With that said, I’ve always been under the impression that blogs in and of themselves aren’t too entirely revolutionary. There have been many means for sharing personal information available on the web since it’s mainstream birth. Forums, websites, chat rooms, mailing lists, they’re all there. What is revolutionary about blogs is the system behind them, the publishing software like Blogger or MoveableType, because they make the quick and easy sharing of information as simple as pushing a button.

But blogs are really no different than journals or diaries, like what you find at LiveJournal. It’s all about how one uses them.

Also, the article opens with talking about a Matt Walters. I think I know that guy from high school…

UPDATE: The Virginia Blogosphere comments:

Commonwealth WatchHopefully they’ll do a follow-up or two on political blogs.
One Man’s TrashIt’s not a terribly good article, seeing that its focus seems to be largely on bloggers found in an around VCU.
Commonwealth Conservative

And I can’t argue with that. A more thurough article would have been nice, covering not only the big guns of Virginia blogging, but Virginia bloggers on the national scene, like Meryl Yourish and others. But I get the feeling that this was done in three or four days (since I was e-mailed on Wednesday). Maybe there will be a political follow-up, especially with state elections around the corner.

UPDATE 2: The Matt Walters in the article IS the same Matt Walters I hung out with for a bit back in high school. Small world. Yeah, yeah, I’m only an hour away from my high school, but still.

Speak Loudly and Watch For That Big Stick

So I get off my bus to find a ton of cops standing in formation in McPhereson Square and a protest going on at Vermont/15th and K Streets…

So I get off my bus to find a ton of cops standing in formation in McPhereson Square and a protest going on at Vermont/15th and K Streets (I think it was the “Put The Squeeze On Capitalist Greed March” that started in Franklin Square at 14th and I streets around 7:30am). I went into the CVS and bought a couple of disposable cameras. By the time I got back outside, the police had moved in (a broken window at the CitiBank where the protesters stood was probably the reason).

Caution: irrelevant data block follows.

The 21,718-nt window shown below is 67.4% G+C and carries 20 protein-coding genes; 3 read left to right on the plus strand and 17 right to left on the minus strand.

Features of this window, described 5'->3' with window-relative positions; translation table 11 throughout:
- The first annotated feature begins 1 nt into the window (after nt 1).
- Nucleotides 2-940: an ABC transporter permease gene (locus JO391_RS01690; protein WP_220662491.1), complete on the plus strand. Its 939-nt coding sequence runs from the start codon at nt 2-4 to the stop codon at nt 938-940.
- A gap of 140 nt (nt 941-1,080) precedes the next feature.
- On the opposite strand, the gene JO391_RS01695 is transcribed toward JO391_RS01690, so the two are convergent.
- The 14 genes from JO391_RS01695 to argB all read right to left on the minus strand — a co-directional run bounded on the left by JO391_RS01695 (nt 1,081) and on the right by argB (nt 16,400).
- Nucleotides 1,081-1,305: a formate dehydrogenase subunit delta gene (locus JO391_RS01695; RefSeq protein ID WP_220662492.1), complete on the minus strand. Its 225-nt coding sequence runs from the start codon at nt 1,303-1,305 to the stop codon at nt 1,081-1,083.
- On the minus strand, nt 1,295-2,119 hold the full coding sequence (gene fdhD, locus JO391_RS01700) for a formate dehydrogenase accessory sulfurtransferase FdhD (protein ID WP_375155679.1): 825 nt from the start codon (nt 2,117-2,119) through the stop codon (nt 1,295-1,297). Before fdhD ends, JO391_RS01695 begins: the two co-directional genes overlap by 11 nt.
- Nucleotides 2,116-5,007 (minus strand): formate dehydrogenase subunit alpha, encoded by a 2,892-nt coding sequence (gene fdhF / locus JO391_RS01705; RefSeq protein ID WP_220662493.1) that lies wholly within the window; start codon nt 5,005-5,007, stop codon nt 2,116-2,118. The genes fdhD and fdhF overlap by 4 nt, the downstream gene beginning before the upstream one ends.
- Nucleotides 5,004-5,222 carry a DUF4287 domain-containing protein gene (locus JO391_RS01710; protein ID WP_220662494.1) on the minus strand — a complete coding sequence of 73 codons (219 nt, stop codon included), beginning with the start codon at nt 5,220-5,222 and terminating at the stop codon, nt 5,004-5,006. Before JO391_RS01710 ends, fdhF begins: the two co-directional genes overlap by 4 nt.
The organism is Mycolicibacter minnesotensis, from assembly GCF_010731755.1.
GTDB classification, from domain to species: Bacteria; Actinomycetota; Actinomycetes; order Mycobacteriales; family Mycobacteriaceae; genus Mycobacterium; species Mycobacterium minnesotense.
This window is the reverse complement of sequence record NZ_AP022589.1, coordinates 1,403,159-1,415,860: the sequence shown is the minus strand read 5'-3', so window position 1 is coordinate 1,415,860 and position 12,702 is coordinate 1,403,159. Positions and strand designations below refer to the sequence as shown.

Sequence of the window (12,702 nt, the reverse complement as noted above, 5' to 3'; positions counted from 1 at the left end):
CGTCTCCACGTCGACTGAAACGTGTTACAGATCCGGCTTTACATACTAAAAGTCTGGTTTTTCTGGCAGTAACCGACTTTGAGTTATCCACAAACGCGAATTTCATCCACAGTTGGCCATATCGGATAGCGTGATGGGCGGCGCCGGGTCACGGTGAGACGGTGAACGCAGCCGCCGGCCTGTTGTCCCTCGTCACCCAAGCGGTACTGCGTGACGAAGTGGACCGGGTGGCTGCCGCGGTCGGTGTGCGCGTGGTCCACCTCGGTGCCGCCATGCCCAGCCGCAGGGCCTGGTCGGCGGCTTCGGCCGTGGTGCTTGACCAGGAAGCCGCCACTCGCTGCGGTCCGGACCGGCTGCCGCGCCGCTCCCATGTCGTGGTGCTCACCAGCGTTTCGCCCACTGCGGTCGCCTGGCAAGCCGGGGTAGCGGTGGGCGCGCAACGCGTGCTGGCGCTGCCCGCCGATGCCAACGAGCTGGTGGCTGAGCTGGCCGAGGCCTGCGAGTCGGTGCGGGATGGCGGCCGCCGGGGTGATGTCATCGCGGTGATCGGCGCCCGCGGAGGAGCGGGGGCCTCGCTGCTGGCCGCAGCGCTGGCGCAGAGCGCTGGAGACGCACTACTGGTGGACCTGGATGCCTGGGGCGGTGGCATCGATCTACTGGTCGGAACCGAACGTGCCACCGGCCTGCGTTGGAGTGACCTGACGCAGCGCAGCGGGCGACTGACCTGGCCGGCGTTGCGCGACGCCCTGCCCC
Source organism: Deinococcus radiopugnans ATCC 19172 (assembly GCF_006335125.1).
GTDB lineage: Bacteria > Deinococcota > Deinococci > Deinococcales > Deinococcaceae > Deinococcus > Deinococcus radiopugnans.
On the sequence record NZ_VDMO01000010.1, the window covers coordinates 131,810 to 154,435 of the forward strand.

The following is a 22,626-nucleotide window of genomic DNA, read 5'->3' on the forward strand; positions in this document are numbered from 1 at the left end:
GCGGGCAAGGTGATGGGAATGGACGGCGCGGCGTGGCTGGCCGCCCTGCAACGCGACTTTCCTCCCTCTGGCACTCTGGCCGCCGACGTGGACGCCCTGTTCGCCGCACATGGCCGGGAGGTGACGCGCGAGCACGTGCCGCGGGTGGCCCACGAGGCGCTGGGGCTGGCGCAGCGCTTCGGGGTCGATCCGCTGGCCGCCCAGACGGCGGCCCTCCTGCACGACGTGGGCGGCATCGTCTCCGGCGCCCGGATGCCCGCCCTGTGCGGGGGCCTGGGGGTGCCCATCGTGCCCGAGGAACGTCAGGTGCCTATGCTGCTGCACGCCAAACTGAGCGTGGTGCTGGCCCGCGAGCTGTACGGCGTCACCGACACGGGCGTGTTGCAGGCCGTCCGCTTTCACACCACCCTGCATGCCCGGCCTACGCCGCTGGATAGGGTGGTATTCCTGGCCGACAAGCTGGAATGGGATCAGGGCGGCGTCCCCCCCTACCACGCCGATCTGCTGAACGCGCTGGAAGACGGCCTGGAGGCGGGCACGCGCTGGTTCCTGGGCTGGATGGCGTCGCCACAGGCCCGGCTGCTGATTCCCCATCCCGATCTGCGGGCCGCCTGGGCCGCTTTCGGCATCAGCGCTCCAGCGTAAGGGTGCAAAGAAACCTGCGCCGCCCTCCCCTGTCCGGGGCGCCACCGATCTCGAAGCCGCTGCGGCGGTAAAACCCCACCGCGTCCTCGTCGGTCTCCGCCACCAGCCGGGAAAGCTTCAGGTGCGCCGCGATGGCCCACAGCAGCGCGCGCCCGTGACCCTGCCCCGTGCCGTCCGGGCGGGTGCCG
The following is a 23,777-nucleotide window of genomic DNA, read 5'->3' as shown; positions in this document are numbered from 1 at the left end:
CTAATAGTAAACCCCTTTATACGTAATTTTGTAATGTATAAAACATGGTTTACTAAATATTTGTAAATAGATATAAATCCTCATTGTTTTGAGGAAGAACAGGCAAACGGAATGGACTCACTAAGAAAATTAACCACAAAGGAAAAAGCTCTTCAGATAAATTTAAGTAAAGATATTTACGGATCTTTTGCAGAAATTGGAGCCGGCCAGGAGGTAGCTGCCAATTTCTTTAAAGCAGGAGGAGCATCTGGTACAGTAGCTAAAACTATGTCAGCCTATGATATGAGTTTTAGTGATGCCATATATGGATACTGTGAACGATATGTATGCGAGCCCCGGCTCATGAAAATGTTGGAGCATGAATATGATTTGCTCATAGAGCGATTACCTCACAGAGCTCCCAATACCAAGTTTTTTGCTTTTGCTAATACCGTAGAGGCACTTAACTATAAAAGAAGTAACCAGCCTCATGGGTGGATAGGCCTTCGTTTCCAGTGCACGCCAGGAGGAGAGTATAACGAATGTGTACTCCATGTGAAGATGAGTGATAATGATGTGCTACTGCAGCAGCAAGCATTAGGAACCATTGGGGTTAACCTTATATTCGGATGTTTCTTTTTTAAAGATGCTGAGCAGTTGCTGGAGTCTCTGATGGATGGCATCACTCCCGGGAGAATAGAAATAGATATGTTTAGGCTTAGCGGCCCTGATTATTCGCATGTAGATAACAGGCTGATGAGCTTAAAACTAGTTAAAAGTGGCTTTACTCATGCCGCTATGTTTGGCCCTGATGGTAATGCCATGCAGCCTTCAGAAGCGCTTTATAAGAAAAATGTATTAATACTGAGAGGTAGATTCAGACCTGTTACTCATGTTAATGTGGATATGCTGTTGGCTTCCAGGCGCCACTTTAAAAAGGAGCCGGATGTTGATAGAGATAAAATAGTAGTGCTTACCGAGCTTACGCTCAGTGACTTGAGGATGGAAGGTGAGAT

I started taking pictures as the police broke up the protest. Someone set off a smoke bomb or a stink bomb of some sor (I eventually heard it was tear gas). The group of journalists and onlookers that crowded the police started to back away. Someone said something about pepper spray. Either way, the police quickly worked to break up whatever protest was going on.

People were backed up across the street into McPhereson Square while the police cleared out the protesters. They were put in plastic cuffs and then led onto two Metro busses and then taken somewhere.

A crowd stuck around to watch, protesters mixed in with journalists and bystanders. Now, here’s something I don’t get. The protesters off to the side, still protesting, holding their signs, hiding their faces, playing “Fight The Power” on their tape deck, if you’re so adamant about your cause and what you’re trying to push here, why aren’t you with those other guys getting arrested? Where were you when the cops came in? Running? Hiding? Or did you just arrive? I got more respect for the folks who are willing to stand their ground and get arrested than for the people who run away or come in afterwards to continue their protest. If you’re not willing to go down for what you believe in, how much do you believe in it?

Oh well. PICTURES!!!

There are 15 pictures, please give them time to load…
(NOTE: The following pictures are the property of Jason Kenney and their use without permission is prohibited. If you want to use one of these pictures for anything, just ask, I’ll probably say yes.)


As I approached

Another view

A closer look

Something’s happening

Tear gas!!!!

Everyone cleared out

The police kinda dug the extra room

So they started pushing everyone back

A few more quick shots

Nothing over there

The crowd I’d be joining shortly

One last close look

Everyone, on the bus!

The bus leaves, full of protesters

The police keep everyone back (probably my best shot)

People looking on

The corner’s now empty

And the police line up to go bust some more heads

These pictures were taken with two disposable CVS Photostar Flash Cameras with 400 speed film and developed by Ritz Camera One Hour Photo.